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Corneal endothelial safety after ultraviolet light treatment of the light-adjustable intraocular lens

Alejandro Lichtinger, Christopher A Sandstedt, Karina Padilla, Daniel M Schwartz, Arturo S Chayet.


To assess the safety to the corneal endothelium of ultraviolet (UV) light treatment to a light-adjustable intraocular lens (IOL).


Codet Vision Institute, Tijuana, Mexico.


Cohort study.


The study evaluated consecutive patients scheduled for phacoemulsification cataract surgery with implantation of a light-adjustable IOL. Endothelial cell density (ECD), variation in the size of endothelial cells, and the percentage of hexagonal cells were determined centrally with a specular microscope preoperatively, 1 week postoperatively (before UV treatment), and 6 months postoperatively. Two adjustments and 2 lock-in procedures were performed with a light-delivery system between 2 weeks and 4 weeks postoperatively.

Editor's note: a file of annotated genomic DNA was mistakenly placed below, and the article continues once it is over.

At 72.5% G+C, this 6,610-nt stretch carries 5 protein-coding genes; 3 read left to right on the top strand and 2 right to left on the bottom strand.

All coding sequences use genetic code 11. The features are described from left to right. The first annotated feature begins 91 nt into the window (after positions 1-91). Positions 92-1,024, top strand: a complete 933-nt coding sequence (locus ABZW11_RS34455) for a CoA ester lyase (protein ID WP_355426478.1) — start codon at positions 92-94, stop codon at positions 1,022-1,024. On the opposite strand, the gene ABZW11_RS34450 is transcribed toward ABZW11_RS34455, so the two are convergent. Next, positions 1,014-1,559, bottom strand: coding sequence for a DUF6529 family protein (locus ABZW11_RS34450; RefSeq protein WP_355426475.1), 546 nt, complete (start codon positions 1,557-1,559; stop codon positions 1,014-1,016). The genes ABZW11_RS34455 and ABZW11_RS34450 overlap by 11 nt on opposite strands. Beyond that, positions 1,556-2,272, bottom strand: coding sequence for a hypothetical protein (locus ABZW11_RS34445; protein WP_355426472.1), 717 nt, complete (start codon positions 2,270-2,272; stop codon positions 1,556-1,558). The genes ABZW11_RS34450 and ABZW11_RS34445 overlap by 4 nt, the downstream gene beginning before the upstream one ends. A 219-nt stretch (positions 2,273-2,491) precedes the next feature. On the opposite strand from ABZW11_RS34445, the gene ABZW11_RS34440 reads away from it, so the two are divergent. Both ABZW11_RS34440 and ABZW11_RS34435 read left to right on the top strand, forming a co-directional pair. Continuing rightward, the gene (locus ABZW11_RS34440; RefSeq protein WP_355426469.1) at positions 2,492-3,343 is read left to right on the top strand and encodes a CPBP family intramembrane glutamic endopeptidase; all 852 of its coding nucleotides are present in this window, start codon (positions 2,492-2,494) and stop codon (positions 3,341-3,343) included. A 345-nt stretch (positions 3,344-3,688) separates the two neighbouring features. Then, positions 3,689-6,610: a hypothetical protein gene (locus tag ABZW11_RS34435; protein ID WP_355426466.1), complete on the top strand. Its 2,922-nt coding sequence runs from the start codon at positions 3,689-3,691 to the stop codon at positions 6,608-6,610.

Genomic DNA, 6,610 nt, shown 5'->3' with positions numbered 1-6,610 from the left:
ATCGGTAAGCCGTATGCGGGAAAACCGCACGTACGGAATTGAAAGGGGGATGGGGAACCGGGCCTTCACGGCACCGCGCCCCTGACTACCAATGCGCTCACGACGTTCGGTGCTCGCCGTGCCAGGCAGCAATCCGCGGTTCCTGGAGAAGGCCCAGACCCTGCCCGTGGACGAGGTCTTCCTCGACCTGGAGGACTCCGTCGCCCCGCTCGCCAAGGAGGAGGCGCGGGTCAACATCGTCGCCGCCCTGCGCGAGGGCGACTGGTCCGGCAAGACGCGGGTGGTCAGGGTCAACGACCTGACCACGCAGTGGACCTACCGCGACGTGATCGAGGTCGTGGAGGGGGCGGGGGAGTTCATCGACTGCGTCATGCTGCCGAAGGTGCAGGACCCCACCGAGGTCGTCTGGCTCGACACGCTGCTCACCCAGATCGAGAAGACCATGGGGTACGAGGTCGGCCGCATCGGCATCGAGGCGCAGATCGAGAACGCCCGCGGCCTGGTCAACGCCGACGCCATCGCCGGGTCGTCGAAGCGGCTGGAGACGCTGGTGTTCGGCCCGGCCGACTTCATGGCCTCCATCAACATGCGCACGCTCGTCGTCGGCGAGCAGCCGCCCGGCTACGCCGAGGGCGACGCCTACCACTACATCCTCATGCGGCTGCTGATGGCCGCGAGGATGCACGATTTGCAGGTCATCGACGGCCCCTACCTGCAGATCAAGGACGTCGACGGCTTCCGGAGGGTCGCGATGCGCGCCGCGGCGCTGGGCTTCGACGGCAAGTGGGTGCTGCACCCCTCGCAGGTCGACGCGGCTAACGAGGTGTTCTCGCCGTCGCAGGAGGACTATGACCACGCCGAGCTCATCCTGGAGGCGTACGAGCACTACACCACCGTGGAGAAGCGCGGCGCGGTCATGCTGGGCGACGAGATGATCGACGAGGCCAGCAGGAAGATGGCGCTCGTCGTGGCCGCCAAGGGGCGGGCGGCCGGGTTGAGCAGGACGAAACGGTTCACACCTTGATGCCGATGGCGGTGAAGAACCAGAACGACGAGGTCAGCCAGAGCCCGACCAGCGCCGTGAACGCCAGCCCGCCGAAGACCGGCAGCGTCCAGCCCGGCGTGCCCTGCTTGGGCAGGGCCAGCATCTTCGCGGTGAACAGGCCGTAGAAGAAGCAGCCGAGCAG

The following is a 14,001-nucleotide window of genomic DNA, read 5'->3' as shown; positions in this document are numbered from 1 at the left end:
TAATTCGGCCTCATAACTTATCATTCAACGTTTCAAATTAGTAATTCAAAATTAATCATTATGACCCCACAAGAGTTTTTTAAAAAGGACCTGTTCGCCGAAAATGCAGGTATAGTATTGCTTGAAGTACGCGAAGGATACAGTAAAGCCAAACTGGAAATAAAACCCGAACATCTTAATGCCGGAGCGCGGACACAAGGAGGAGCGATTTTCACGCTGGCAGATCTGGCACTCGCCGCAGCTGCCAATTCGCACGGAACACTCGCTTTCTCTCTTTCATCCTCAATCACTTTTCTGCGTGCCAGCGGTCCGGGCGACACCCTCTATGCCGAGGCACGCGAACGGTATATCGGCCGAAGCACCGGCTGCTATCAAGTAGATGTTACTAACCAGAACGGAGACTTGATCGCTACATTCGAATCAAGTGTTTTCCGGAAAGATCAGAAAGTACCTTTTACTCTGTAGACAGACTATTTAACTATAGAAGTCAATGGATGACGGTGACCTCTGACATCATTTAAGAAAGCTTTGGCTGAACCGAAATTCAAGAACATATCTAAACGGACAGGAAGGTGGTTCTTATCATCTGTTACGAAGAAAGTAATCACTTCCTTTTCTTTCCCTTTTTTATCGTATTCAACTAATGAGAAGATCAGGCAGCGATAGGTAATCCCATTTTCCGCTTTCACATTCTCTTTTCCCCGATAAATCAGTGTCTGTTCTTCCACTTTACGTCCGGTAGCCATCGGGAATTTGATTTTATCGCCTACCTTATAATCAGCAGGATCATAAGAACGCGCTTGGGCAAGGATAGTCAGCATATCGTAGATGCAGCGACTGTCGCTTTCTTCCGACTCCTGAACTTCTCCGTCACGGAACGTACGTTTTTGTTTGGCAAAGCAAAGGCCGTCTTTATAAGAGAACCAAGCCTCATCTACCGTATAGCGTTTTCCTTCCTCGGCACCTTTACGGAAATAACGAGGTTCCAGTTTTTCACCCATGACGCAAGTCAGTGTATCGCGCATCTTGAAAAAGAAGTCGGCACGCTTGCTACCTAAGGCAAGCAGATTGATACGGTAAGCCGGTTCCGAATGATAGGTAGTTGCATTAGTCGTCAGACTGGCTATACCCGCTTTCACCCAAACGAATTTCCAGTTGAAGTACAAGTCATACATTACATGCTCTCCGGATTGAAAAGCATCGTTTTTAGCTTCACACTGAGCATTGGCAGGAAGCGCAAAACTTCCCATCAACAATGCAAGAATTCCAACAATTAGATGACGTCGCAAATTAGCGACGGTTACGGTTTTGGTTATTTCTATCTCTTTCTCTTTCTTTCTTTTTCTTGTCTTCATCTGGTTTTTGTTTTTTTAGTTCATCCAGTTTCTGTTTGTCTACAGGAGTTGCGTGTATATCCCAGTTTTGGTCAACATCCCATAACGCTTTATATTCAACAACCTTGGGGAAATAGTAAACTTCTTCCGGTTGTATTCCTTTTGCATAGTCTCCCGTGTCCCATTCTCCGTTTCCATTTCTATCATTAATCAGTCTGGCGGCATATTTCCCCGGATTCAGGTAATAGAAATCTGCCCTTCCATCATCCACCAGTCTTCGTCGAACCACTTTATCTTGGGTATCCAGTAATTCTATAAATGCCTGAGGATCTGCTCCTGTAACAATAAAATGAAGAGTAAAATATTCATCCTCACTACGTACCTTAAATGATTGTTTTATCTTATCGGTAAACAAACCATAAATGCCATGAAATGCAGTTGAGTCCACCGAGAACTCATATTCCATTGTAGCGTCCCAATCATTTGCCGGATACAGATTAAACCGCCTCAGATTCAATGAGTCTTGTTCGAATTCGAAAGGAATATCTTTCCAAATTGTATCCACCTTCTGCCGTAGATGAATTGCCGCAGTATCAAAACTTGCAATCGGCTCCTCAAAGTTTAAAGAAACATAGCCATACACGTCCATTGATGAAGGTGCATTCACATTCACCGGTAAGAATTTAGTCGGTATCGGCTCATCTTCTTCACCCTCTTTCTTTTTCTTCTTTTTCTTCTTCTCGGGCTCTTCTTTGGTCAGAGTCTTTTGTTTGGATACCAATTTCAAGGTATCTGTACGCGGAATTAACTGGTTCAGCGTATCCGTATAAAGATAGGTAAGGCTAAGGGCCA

The study enrolled 10 patients. Specular microscopy showed a mean ECD of 2344 cells/mm(2) preoperatively. The mean overall central ECD was 2047 cells/mm(2) 1 week postoperatively and 2130 cells/mm(2) at 6 months, representing an endothelial cell loss of 12.6% and 9.1%, respectively, from preoperative values. There was no statistically significant difference in the coefficient of variation or percentage of hexagonal cells at either postoperative evaluation.


The endothelial cell loss at 6 months correlated well with previous reports of endothelial damage after phacoemulsification with IOL implantation. The light-adjustable IOL irradiation protocol for adjustment and lock-in procedures did not seem to add to the endothelial damage caused by the cataract surgery, indicating the protocol is safe to the corneal endothelium.